#talkpay: 13 years of my professional life

#talkpay has taken twitter by storm. I wanted to go a little longer form because I want to get the whole story of how I got to where I am at out there, and documented for everyone to see. I will not disclose my current salary, because I haven’t been approved (I haven’t asked) but it is considered confidential at my company.

I graduated from ITT Technical in September 11th, 2002. I had an associates degree in Computer Networking Systems Technology. I had given up on networking and decided to pursue a paycheck (read: things were tight, needed a job). I landed my first post-school job at Overstock.com as Customer Service Phone rep. I was making $10/hour. I soon helped the company start their first email response team. Manually typing out emails with links to best selling products. I had known HTML since middle school (6th grade) and I had been friendly with computers from earlier in life. My training in HTML and small scripting allowed me to knock out hundreds of emails a day, where most team members were completing 20 to 50.

This gave me opportunity to move into the Affiliate Marketing department, with a small raise to $11/hour. I spent a few years working in this department. I started as part of a 2 or 3 person team. Our 3rd basically showed the 2 of us how to do things, and then went on to better things. While there I learned PHP, JavaScript, some JSP, some Java, SQL, MySQL administration, Apache configuration, some Linux, and how to talk tech. When I finally left the company I was earning $15/hour and had a small chunk of Restricted Stock Units (RSUs).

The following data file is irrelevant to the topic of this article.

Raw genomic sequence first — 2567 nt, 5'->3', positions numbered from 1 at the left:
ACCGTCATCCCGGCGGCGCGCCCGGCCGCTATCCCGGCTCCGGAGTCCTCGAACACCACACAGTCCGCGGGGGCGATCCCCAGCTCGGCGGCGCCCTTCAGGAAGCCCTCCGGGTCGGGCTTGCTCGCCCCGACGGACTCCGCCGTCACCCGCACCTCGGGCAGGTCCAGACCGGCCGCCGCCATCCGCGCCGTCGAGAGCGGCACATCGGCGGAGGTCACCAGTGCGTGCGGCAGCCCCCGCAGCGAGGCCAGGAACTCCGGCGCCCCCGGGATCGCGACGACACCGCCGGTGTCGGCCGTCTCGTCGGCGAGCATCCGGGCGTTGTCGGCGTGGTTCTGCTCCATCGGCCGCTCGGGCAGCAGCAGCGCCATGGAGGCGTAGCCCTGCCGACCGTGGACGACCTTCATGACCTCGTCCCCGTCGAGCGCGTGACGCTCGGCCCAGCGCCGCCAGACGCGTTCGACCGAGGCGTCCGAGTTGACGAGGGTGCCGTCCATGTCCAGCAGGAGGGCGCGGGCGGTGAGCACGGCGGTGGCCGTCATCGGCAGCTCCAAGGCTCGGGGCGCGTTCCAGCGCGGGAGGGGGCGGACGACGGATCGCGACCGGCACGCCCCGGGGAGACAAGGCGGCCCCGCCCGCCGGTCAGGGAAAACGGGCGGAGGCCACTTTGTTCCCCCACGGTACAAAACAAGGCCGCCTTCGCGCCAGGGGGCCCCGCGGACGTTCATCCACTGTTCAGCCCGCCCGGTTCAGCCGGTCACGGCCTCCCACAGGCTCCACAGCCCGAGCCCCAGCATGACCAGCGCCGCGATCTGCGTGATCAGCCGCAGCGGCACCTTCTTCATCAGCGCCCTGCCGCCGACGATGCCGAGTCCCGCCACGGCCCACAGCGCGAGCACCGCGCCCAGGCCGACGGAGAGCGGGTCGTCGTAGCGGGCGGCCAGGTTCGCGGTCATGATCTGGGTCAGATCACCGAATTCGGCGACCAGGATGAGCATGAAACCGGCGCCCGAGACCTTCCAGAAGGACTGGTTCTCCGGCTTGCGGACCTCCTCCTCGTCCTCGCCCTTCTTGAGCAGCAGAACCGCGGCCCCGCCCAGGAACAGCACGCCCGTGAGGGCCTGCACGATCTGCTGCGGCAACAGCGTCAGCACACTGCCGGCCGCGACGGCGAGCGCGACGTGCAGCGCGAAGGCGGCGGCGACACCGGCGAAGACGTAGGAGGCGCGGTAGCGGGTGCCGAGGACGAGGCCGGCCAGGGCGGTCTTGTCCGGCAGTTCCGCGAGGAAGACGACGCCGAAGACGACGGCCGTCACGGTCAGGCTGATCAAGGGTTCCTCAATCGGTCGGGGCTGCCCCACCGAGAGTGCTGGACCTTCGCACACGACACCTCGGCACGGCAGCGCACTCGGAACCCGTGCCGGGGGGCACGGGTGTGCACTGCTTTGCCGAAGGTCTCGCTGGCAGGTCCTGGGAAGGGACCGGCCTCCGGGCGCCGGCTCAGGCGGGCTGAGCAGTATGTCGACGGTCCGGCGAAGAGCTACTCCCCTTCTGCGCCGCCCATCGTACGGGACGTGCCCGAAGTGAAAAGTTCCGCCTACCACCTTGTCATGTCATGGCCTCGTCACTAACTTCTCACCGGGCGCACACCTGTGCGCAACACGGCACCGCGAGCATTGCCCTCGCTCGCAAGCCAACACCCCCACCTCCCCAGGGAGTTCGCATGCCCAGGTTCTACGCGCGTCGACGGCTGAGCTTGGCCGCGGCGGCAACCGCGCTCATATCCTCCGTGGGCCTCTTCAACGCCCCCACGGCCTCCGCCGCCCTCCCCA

I left that company for a whirl wind of stops at other small tech companies, each time increasing my salary. First at GrabTakeOut.com (no gone), WebStats (they were purchased by Adobe/Omniture), Lantis Fireworks (mostly non tech related work), SOS Staffing Inc (now Elwood Staffing), Code Greene, and Progrexion Marketing.

Each time I moved from one company to the next I would go to the internet, and find the salary range that is expected for the titles I would be taking. I would determine if I met the requirements of the job, if I knew the technologies, how well I knew the technologies, and how much I would have to learn quickly, to earn what I was asking. Never did I take a job with a salary request that I wasn’t certain I was worth. I always asked for more than I felt I was worth, so that when the dust settled I would have what I thought I was worth. This is probably the most important part of all of this… I always got what I felt I was worth. My self worth was my target salary.

Once in my 13 years as a professional, I took a job offer, and was backed into a corner with my salary negotiation. It soured the entire experience at the company, and as a result I only stayed with the company a short time. Their expectation of my worth, was not held to my requirements. I walked. I got a MUCH better job, with a company that respects whole-heartedly their employees.

In 13 years I went from $20,800/yr in customer service to roughly 7x that, by simply continuing to learn, grow and expand my worth. Today I program in Python, to asist in Infrastructure Automation, with the title Senior Infrastructure Engineer. To get where I am today I never stopped learning. Today I am learning new things. Tomorrow I will learn more new things. I will never stop learning, becuase if I do, my worth will decline.

If you want to #talkpay that’s fine, I have things to go learn so I can continue to #earnpay